Diversify your investments. Don’t put all of your money into one or two stocks. Even if your first investment is tiny, diversify your portfolio by purchasing a few shares of several different stocks. With the advent of commission-free trading, having stocks in a variety of companies costs nothing more.

3. Determine the number of shares to purchase

To figure out how many shares to buy, decide how much money you want to put into each stock that interests you, then divide that amount by the stock’s current share price. You may access stock prices on your brokerage’s site by searching for the ticker symbol or the company name.

If your brokerage deals in fractional shares, you can buy a stock for any dollar amount, regardless of its share price. Only a few brokerages permit the purchase or sale of fractional shares. If your broker doesn’t, you’ll have to round down to the next full number of shares to figure out how many you can purchase.

As an example, suppose you want to put $1,000 into Microsoft (MSFT 0.94%). You look up the share price of Microsoft and discover that it is $330. By dividing $1,000 by this share price, you can purchase up to 3.03 shares. If your brokerage does not deal in fractional shares, you would buy three shares of Microsoft stock.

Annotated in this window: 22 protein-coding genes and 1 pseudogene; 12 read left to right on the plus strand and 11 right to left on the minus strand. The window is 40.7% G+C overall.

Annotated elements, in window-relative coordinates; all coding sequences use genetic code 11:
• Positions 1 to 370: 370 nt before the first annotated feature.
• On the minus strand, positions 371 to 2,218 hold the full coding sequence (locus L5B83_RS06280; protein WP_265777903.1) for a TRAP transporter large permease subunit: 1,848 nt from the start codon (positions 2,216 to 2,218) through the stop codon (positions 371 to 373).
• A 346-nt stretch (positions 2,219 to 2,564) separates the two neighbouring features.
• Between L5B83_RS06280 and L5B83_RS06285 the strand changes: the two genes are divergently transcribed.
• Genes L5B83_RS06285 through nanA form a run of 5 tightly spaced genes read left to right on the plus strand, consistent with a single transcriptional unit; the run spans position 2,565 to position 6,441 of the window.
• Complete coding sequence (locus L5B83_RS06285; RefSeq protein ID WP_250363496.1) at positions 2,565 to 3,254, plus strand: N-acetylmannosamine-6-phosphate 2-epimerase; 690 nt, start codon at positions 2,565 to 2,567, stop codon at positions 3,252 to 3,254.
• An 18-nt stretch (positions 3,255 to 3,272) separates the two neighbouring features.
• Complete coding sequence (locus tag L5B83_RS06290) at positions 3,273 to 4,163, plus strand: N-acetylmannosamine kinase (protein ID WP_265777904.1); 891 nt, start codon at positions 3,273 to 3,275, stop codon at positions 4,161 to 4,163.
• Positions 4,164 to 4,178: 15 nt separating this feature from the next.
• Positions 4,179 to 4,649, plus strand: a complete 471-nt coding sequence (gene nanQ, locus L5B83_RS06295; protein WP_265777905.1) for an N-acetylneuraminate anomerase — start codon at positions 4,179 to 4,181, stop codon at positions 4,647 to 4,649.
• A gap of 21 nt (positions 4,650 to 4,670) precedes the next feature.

4. Select an order type

There are various order types for stock purchases. The type of stock order you submit indicates the parameters under which you want your broker to transact on your behalf. For buy-and-hold investors, the optimum order type is often a market order, which advises your broker to buy the stock immediately and at the best available price.

You could, however, put in a limit order instead. This tells your broker the highest price you’re willing to pay for a stock. For example, suppose a stock is currently priced at $20.50 a share. You only want to buy it if the price is less than $20, so you place a limit order. If the stock price falls below $20, your broker will only acquire shares on your behalf.

5. Submit the stock order to your brokerage

Access the appropriate part of your brokerage’s portal to place a stock order. Then provide the necessary information.

Whether you wish to purchase or sell shares, your brokerage will usually ask for the business or stock ticker name. You’ll also specify a monetary value or the number of shares you want.

If you use a market order, your stock purchase should be completed in a matter of seconds after you click the “place order” button. Your portfolio should be updated promptly to reflect your ownership of the newly acquired shares.

6. Create a portfolio

The last stage in this procedure is to create your investment portfolio. You can keep adding money to your brokerage account and investing in equities you want to own for years now that you have a brokerage account and understand the basics of how to purchase and sell stocks.

Finally, it can be tempting to track the success of your investments on a daily basis (especially at the beginning). However, it is critical to keep a long-term perspective.

You may and should read quarterly reports and sign up for news notifications. However, if the value of your stocks falls somewhat, don’t sell in a hurry. And if the value of your stocks rises by a few dollars, resist the impulse to sell. Buying shares in great companies and holding them for as long as the firms stay great is the best and easiest way to grow wealth over time.